At No. 1 basin, which holds 1 million gallons, Gelvin noted, "The more (debris) we can remove here, the better we are.

"Once (water is) pumped to this level, the only time we pump again is after it's treated into the distribution system."

Water curls over the lip of basin No. 1, headed for No. 2, where plant operators start the treatment process.

THEIR ADDITIVIES "knock out the pathogens, basically anything that can cause disease," Gelvin said, and make the water visually more acceptable to consumers.

Occasionally, he added, the water will develop off tastes and odors, thanks to a strange breed of algae that sometimes grows in the river.

When that happens, the additive levels must be adjusted again.

"It's been hitting about every August," he said, noting the troublesome algae prefers water warm.

Gelvin said the technology of treating water hasn't changed appreciably since 1917, when the oldest section of the Kaw plant was built, so the entire operation there remains state of the art.

Certified operators man the monitoring room, where banks of gauges measure the balance of such additives as activated carbon, potassium permanganate and aqua ammonia, as well as water levels in storage wells and towers at both plants and around town, and pressure in the lines.

"THEY MAKE the water; they run the show," engineer Gelvin said of the monitoring room operators. "The rest of the staff are support."

The additives do different things to the water, he said. Activated carbon takes out the fishy taste and odor and potassium permanganate any residue of iron or manganese. Aqua ammonia combines with chlorine to make a dissinfectant called chloramine.

Carbon dioxide is added to control the water's pH, he said, noting that it forms a weak acid when added to water. That, in turn, is balanced with lime.

All the additives are potentially dangerous, Gelvin said. "We've been real fortunate. There have been no accidents but the danger is always here.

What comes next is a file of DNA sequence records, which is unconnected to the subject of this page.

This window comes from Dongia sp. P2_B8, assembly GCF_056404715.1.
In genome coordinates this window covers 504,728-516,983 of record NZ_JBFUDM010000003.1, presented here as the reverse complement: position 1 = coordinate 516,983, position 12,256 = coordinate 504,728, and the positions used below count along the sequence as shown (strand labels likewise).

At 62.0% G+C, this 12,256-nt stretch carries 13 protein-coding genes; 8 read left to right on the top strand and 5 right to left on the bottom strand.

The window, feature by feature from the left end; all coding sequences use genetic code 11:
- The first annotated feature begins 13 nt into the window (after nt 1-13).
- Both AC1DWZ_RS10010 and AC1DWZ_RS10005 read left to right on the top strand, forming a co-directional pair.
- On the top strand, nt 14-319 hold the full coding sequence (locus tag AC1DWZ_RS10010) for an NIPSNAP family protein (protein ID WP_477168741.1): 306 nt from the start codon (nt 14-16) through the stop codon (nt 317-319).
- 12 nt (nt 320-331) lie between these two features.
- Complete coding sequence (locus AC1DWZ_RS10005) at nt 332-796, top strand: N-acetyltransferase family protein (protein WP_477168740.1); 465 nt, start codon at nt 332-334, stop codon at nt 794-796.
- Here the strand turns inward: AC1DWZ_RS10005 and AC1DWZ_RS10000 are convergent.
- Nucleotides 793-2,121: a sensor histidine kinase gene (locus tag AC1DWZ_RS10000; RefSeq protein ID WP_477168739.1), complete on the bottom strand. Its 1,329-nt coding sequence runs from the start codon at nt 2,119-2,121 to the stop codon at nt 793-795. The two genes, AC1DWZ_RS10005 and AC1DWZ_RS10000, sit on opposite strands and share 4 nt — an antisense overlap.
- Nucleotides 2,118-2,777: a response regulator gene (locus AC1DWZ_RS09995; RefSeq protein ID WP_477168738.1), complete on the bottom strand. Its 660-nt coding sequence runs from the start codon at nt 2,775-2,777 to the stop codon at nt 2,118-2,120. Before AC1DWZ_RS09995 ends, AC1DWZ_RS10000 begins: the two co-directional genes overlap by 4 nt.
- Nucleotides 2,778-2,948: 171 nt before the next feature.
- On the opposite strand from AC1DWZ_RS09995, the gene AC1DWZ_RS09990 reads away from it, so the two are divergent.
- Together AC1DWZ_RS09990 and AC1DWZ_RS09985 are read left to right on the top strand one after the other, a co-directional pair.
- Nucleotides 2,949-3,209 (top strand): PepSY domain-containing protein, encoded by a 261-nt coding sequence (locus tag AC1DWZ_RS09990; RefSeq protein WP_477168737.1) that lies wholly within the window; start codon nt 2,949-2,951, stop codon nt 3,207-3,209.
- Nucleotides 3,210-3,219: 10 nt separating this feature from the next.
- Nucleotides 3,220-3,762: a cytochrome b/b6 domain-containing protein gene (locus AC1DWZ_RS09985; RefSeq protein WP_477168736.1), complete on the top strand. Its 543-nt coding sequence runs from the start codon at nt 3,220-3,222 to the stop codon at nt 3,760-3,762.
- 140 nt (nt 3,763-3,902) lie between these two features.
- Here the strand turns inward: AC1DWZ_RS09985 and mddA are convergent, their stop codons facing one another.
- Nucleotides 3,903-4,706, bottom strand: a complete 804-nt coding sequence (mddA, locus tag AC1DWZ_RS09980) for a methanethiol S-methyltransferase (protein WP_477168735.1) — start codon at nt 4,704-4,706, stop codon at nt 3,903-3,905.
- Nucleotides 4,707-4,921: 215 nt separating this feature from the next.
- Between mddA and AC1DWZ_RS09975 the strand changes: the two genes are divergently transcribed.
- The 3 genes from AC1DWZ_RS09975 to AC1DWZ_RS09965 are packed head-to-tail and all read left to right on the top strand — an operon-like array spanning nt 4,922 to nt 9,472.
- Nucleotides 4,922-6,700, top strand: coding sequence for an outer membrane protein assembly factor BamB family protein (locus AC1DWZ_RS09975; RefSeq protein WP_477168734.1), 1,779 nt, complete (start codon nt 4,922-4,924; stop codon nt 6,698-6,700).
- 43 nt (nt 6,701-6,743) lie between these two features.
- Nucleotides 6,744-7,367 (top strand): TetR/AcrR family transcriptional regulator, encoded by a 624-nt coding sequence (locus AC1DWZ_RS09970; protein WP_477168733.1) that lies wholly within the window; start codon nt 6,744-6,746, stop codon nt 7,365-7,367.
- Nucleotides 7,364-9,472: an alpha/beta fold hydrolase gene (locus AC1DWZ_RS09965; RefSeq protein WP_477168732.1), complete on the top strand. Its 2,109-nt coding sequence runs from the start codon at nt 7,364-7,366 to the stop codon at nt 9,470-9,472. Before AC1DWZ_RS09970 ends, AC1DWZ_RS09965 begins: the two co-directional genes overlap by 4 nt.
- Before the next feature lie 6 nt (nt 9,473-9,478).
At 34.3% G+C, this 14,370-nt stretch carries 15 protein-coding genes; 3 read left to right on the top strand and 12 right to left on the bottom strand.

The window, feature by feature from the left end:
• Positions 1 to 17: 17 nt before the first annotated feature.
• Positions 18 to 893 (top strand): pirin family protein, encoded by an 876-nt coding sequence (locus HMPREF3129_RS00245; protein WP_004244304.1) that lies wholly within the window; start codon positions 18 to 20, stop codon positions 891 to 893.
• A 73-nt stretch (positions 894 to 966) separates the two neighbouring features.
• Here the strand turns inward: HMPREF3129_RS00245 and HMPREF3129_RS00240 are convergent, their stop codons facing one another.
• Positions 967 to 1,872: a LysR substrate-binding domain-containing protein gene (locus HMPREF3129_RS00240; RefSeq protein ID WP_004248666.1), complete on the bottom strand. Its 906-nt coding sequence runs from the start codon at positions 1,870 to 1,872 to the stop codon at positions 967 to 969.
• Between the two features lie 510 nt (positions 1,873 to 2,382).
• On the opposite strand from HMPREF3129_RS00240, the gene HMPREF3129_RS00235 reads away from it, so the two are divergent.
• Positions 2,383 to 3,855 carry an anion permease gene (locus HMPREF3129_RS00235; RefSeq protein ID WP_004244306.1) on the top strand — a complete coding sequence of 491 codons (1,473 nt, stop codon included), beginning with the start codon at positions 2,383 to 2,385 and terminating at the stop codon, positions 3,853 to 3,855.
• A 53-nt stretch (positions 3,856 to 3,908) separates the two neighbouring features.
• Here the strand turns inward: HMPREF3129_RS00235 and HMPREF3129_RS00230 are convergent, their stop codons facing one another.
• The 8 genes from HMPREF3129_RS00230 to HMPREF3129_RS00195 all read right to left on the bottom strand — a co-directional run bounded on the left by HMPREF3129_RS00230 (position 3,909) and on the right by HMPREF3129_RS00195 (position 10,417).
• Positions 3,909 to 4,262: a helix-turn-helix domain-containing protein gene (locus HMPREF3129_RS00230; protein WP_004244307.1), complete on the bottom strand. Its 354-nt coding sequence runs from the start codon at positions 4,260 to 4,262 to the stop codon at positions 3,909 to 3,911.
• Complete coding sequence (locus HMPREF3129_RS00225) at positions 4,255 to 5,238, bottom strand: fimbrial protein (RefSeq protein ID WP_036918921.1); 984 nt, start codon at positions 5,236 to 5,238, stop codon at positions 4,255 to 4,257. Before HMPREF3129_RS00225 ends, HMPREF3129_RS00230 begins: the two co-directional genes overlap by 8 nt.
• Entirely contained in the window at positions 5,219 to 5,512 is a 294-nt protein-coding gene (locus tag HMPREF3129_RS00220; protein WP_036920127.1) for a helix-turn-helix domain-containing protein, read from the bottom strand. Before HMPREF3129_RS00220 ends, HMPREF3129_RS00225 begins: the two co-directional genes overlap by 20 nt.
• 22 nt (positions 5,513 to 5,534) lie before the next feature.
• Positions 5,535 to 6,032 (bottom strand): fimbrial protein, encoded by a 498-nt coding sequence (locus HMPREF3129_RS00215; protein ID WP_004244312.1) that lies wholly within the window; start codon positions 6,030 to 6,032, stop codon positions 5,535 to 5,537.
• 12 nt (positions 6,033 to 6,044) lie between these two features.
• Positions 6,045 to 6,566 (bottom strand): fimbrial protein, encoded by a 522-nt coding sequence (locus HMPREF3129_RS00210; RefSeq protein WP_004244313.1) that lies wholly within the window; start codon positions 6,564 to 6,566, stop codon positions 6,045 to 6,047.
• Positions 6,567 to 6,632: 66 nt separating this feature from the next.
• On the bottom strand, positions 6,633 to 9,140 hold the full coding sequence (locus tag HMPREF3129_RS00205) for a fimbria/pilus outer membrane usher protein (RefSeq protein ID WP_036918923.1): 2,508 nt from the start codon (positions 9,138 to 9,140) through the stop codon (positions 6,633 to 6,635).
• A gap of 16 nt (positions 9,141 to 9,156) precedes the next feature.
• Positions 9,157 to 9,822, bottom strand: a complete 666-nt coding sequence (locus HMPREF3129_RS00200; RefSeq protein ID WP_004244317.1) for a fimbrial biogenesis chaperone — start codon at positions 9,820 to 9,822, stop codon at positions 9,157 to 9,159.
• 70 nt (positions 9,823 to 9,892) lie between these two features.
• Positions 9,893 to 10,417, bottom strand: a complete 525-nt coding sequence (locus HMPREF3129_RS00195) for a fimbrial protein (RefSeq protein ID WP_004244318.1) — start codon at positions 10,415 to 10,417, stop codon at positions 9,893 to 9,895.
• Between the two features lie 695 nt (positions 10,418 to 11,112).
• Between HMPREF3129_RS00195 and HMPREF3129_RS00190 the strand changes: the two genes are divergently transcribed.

"This stuff is very unforgiving so when we hire people, we don't hide anything from them."

ON DOWN THE line in a huge room, 150,000-pound color-coded bins hold lime, soda ash and alum, which are added to the water as a slurry as it passes down a winding concrete trough.

Lime and soda ash fight hardness, Gelvin said, and the alum and a polymer, which he described as a generic name for a variety of chemicals that coagulate water, combine with electric charges on silts and clays in the water. As a consequence of that addition, silts and clays attract each other, get heavier and sink, leaving cleaner water.

From the troughs, water passes into twin basins, built so half the plant can be shut down at a time for cleaning with no sacrifice to residents' water supply.

As water begins its passage through the twin basin complex, operators can watch the sediments begin to coagulate as a consequence of the alum and polymer.

BIG ROTATING paddle wheels gently encourage coagulation in the first 20 feet of the basins because, as Gelvin explained, "The bigger they are, the faster they fall."

Then, as the water passes through a board fence and concrete baffle wall, it leaves the sinking silts behind and begins to look like drinking water.

In the next basin, only the top -inch of water, because "it's the cleanest," is skimmed off to move forward in the process.

Both chlorine gas and carbon dioxide, compressed to liquid forms, can be added to the water at different stages, to provide operators with a measure of flexibility in adjusting the additives.

At the west end of the twin basins, Gelvin said, the water finally meets primary standards for drinking water, although it gets one last cleaning before going into the distribution system.

THE FINAL touch is percolation through an eight-foot deep bed of sand topped by a layer of hard carbon called anthrocite. This process takes place inside the plant and removes the lightest sediments.

Gelvin said after about 100 or so hours of operation, the sand bed must be backwashed to clean it of debris, which ultimately is returned to the river from whence it came.

"We need 50,000 gallons to backwash about six months of use at your house," Gelvin said, noting the plant uses 10 percent of its total output inside the plant.

After water passes through the sand beds, it either goes directly into the distribution system or into an elaborate storage network that includes huge wells under the plant and towers at strategic points citywide.

THE STORED water can be distributed in concert with water coming directly from the plants, Gelvin said, through control mechanisms in the Kaw plant's monitoring room.

A 150,000 gallon well holds water under the Kaw plant's lunchroom and a million gallon well sits under the front yard.

The tanks at various locations throughout the city also help equalize water pressure, Gelvin explained, noting eventually another tower will be needed on the west side.